Search Results

Advanced Search

16 to 30 of 36 results

Sort by:

Filter by:


Article Types



Home’s for suicides

Lucie Elven: Alfred Hayes’s Hollywood, 18 July 2019

The Girl on the Via Flaminia 
by Alfred Hayes.
Penguin, 151 pp., £7.99, August 2018, 978 0 241 34232 9
Show More
My Face for the World to See 
by Alfred Hayes.
Penguin, 119 pp., £7.99, May 2018, 978 0 241 34230 5
Show More
In Love 
by Alfred Hayes.
Penguin, 120 pp., £7.99, January 2018, 978 0 241 30713 7
Show More
Show More
... Dark, Dantean​ , witty’, Alfred Hayes saw himself as personifying ‘a new sort of “young generation”, the lyric poet of the New York working class, of the strike front, the writer of sketches that bite into the memory’. Born in London in 1911 to a Jewish family that emigrated to the US when he was three, Hayes left school in 1929, the year of the Crash ...


John Lanchester, 24 May 1990

Chicago Loop 
by Paul Theroux.
Hamish Hamilton, 183 pp., £12.99, April 1990, 0 241 12949 4
Show More
Lies of Silence 
by Brian Moore.
Bloomsbury, 194 pp., £12.99, April 1990, 0 7475 0610 8
Show More
Amongst Women 
by John McGahern.
Faber, 184 pp., £12.99, May 1990, 0 571 14284 2
Show More
The Condition of Ice 
by Christopher Burns.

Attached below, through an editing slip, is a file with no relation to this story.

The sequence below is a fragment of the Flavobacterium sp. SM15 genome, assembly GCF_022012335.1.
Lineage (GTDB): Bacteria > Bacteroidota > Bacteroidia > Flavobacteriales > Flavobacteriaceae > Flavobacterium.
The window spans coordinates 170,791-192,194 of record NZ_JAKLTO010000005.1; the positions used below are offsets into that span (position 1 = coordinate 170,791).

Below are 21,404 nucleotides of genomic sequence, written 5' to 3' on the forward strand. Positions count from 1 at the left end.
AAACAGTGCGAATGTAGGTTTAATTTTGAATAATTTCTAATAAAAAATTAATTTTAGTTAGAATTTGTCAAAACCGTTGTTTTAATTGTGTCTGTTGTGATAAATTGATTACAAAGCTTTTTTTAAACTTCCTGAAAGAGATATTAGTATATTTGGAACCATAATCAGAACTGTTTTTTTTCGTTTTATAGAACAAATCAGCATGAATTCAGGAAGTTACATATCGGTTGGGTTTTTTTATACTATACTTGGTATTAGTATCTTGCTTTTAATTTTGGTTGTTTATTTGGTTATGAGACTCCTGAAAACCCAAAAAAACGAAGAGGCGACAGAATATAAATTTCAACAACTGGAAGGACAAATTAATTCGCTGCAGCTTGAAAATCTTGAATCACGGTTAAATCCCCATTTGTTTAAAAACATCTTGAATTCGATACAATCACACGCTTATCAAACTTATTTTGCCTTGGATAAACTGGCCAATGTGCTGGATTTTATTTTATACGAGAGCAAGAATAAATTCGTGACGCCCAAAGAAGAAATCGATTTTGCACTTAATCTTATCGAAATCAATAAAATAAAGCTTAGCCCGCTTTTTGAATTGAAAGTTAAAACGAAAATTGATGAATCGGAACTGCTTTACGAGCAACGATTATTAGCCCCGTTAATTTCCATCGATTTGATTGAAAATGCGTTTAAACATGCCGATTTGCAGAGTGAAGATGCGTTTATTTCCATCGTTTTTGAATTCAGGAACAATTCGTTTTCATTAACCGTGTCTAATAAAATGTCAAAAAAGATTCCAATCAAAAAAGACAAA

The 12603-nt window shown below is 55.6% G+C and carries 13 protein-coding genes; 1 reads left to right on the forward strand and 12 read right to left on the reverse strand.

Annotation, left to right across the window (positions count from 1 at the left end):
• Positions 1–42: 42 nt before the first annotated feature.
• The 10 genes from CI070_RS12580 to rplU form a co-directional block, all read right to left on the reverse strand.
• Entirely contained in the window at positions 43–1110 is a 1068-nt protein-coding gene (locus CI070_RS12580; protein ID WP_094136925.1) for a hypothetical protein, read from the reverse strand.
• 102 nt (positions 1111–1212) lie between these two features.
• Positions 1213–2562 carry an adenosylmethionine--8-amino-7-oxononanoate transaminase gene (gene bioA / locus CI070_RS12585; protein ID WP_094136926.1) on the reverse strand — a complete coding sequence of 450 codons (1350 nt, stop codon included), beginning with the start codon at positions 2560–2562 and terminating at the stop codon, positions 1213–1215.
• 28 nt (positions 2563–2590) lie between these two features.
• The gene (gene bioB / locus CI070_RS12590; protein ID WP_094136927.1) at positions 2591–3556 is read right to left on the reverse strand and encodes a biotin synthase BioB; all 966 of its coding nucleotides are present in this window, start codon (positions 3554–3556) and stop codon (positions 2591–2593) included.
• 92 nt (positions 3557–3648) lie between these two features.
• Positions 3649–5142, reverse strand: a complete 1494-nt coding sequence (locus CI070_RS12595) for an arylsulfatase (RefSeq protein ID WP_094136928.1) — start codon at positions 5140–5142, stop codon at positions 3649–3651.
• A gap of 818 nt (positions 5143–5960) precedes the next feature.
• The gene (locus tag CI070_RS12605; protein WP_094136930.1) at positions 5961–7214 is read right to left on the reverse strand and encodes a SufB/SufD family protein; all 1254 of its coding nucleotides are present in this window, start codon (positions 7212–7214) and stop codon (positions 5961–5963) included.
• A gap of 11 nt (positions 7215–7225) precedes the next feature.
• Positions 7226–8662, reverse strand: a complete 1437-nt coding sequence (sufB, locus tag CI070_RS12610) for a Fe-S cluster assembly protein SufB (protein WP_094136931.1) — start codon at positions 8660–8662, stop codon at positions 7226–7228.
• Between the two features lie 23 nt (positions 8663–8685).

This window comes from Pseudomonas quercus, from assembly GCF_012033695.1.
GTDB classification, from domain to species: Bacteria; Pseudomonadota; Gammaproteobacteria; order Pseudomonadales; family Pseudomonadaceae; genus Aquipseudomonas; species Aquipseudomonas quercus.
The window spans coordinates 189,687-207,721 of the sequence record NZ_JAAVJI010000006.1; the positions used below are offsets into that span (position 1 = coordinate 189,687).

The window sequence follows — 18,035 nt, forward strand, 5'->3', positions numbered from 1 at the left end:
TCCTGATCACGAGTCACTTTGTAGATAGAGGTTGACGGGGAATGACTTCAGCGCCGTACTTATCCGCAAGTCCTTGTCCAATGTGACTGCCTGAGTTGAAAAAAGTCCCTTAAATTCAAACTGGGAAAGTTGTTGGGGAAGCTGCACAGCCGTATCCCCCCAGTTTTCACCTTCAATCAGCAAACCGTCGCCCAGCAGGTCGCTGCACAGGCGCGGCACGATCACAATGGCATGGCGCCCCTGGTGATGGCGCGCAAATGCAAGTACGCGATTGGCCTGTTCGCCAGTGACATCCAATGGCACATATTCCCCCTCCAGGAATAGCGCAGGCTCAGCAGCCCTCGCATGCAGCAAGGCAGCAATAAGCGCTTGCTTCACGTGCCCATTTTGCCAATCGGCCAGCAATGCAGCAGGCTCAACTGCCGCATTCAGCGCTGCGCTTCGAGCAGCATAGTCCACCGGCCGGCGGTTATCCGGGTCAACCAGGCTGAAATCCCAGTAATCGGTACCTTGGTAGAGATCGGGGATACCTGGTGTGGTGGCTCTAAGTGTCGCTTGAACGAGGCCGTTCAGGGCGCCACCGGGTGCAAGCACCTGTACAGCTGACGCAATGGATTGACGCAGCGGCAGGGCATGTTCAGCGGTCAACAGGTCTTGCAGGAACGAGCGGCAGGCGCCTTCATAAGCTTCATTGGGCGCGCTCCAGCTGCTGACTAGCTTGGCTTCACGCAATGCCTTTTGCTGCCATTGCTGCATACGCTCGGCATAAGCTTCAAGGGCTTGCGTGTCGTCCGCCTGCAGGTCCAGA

Secker, 170 pp., £12.95, April 1990, 0 436 19989 0
Show More
Show More
... cat did not come. Where was it?’ Students of the oeuvre of Brian Moore’s one-time collaborator Alfred Hitchcock will hum doomy music to themselves when they read those words – and they’ll be right. The cat doesn’t come because the cat has been murdered by a team of IRA gunmen who, later that same evening, break into Dillon’s house, take him ...

Drab Divans

Miranda Seymour: Julian Maclaren-Ross, 24 July 2003

Fear & Loathing in Fitzrovia: The Bizarre Life of Writer, Actor, Soho Dandy, Julian Maclaren-Ross 
by Paul Willetts.
Dewi Lewis, 403 pp., £14.99, March 2003, 1 899235 69 8
Show More
Show More
... of his favourite topics for pub orations. Radio plays which earned him the title of ‘radio’s Alfred Hitchcock’ had such titles as The Newgate Calendar, The Confidential Agent, adapted from Greene’s novel, The Midnight Men and Until the Day She Dies. Willetts, perhaps from an excess of familiarity, is often unsympathetic to his subject. He sees ...

Middle-Aged and Dishevelled

Rebecca Solnit: Endangered Species?, 23 March 2006

In the Company of Crows and Ravens 
by John Marzluff and Tony Angell.
Yale, 384 pp., £18.95, October 2005, 0 300 10076 0